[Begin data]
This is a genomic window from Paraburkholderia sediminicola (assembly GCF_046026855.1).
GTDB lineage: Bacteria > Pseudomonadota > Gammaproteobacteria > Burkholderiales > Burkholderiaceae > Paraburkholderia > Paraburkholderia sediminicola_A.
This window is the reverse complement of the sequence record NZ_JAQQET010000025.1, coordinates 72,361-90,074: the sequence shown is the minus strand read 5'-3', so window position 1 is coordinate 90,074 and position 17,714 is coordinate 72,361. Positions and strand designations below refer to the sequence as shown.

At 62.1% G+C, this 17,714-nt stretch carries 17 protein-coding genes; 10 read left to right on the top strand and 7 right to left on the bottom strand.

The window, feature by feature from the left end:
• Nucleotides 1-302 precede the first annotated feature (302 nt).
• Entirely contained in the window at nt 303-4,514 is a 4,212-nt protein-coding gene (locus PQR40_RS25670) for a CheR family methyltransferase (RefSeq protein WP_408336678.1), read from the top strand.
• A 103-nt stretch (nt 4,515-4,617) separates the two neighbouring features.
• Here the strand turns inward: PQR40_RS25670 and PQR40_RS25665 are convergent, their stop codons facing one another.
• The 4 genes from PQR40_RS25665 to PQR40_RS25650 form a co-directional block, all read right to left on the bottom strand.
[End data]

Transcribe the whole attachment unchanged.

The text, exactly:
This is a genomic window from Paraburkholderia sediminicola (assembly GCF_046026855.1).
GTDB lineage: Bacteria > Pseudomonadota > Gammaproteobacteria > Burkholderiales > Burkholderiaceae > Paraburkholderia > Paraburkholderia sediminicola_A.
This window is the reverse complement of the sequence record NZ_JAQQET010000025.1, coordinates 72,361-90,074: the sequence shown is the minus strand read 5'-3', so window position 1 is coordinate 90,074 and position 17,714 is coordinate 72,361. Positions and strand designations below refer to the sequence as shown.

At 62.1% G+C, this 17,714-nt stretch carries 17 protein-coding genes; 10 read left to right on the top strand and 7 right to left on the bottom strand.

The window, feature by feature from the left end:
• Nucleotides 1-302 precede the first annotated feature (302 nt).
• Entirely contained in the window at nt 303-4,514 is a 4,212-nt protein-coding gene (locus PQR40_RS25670) for a CheR family methyltransferase (RefSeq protein WP_408336678.1), read from the top strand.
• A 103-nt stretch (nt 4,515-4,617) separates the two neighbouring features.
• Here the strand turns inward: PQR40_RS25670 and PQR40_RS25665 are convergent, their stop codons facing one another.
• The 4 genes from PQR40_RS25665 to PQR40_RS25650 form a co-directional block, all read right to left on the bottom strand.